Wednesday, May 21, 2014

The VA Scandal--More Empty Rhetoric From Mr. Obama In The Face Of Reasonable + Apparent Solutions

It turns out that the president was unaware, yet pleasantly surprised to learn that he'd be working on the VA problems all along...Jay Carney Tweet

  • We've heard this same speech {Pres. Obama's presser this morning re: The VA Scandal} many times. In response to Benghazi, the IRS, the NSA and other scandals, the rhetoric is always "I'm really angry" or "I just found out" {in this case from the news media when even CNN has been reporting on this scandal for about 6 months} and "I will be holding people accountable." In fact, while it was reported that at least 40 vets died from lack of timely medical care, only one person lost his job---Dr. Petzel---who had announced his retirement, as well as his replacement, last year anyway.
  • So what are the take-aways from all of this empty rhetoric? For one, we know Obama rarely, if ever, holds anyone accountable unless he's blaming Republicans, former Pres. Bush or Fox News. We also know that bureaucrats have been left in their positions and even received bonuses. For example, the CEO of the Phoenix VA---where the veterans died--- was given a bonus in 2013 as did IRS officials. To add insult to injury, IRS employees who didn't pay their taxes still received bonuses. (Washington Free Beacon + PBS).  We also know he demands full reports conspicuously timed after the next election.
  • The fact is nothing really happens. No one gets fired. And, as many reports indicate, they still get promoted, get raises and even get bonuses.
  • But there is some good news. I have this gut feeling that this current scandal with the VA has elevated the conscience---the awareness---among more Americans. While the other scandals have been downplayed by many (especially the main stream media), in the case of the VA a red line has been crossed. Most Americans want our veterans---especially our sick veterans---treated with competent medical care and respect. It's clear the system broke down and too many in government paid little or no attention to it.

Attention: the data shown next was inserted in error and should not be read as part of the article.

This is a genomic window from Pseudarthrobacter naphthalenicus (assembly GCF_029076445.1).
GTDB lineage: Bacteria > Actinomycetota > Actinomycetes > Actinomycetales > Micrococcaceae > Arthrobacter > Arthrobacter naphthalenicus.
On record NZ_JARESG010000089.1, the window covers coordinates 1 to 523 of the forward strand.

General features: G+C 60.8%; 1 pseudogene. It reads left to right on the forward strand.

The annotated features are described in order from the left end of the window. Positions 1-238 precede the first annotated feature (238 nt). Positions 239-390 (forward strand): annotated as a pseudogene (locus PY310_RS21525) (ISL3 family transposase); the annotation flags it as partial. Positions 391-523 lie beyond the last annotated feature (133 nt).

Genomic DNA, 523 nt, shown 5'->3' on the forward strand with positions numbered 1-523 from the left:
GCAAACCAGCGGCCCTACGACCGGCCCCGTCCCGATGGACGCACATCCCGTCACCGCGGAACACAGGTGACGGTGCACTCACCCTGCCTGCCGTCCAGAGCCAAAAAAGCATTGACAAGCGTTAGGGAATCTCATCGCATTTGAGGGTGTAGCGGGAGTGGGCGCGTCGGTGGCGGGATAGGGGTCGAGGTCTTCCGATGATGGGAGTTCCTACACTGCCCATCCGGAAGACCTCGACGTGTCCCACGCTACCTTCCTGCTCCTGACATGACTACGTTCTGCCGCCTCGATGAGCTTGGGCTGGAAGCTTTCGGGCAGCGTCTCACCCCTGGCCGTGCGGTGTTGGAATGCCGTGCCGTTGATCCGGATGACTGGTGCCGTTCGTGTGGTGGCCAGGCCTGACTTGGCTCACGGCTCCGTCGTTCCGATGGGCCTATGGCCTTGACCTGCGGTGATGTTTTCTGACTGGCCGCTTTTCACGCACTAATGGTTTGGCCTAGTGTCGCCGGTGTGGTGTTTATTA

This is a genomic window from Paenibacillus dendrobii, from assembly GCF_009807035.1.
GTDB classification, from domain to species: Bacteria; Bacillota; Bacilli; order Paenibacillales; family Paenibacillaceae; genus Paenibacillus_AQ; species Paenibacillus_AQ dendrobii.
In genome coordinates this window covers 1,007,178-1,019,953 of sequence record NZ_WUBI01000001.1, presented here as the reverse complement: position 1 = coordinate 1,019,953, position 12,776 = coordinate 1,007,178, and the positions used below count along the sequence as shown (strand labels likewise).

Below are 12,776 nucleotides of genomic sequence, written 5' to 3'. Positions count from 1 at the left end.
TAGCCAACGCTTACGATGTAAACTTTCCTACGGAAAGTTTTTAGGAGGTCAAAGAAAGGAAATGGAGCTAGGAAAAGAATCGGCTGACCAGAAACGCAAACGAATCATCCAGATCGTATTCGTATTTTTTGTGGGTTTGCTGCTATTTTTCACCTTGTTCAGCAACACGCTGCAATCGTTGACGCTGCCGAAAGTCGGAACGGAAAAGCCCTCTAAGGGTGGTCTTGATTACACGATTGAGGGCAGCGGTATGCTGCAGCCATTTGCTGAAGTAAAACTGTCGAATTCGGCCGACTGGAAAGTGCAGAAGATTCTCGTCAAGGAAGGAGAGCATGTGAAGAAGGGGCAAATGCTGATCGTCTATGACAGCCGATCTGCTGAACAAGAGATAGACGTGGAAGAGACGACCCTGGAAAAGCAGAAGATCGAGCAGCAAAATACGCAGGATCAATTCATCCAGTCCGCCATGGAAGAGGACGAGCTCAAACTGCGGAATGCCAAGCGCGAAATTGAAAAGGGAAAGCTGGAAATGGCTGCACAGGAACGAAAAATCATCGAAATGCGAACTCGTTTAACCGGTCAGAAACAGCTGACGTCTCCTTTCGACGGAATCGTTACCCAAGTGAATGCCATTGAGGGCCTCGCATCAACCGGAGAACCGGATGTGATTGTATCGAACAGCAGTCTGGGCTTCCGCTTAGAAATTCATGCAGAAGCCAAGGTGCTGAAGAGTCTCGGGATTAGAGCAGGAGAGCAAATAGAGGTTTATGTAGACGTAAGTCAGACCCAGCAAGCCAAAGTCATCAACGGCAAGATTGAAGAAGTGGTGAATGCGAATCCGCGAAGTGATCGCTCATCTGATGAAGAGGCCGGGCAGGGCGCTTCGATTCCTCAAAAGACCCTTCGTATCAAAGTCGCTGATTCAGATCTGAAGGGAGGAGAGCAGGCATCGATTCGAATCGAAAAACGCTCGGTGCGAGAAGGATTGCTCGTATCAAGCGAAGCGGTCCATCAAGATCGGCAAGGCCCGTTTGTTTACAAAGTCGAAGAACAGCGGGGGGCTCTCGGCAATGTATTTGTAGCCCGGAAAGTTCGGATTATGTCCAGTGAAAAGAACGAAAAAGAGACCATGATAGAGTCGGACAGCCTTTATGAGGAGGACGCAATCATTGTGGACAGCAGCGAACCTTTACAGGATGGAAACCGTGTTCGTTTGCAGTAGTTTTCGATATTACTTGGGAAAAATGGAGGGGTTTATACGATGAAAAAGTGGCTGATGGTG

• In my opinion, there are some reasonable solutions. For example,  VA Medical Centers are widely dispersed throughout the nation (the closest VA Medical Center to me is about 25 miles away, for many others, they actually have to travel to other states to get specific care such as eye treatments, bypasses, neurosurgery, etc.). For other vets, it can take up to several hours just to get to a medical center or clinic. And keep in mind, as I can attest, it's not always an issue of medical care. On a personal level, I've been generally pleased with the care I've received at the VA albeit some long waits. For many veterans it's an issue of just getting in to get the medical care.
  • One reasonable alternative would be to offer vets vouchers so they can access the nearest community hospital to their residence. Another option could be setting up a regional health care system where the VA Medical Center is the hub of the system but vets would be able to use other health care providers within a specific geographic area. In other words, the solutions are out there. They would not be as costly and vets can be assured of getting their needed medical care in a timely fashion.
  • But the last thing we need is stale, empty rhetoric. We need!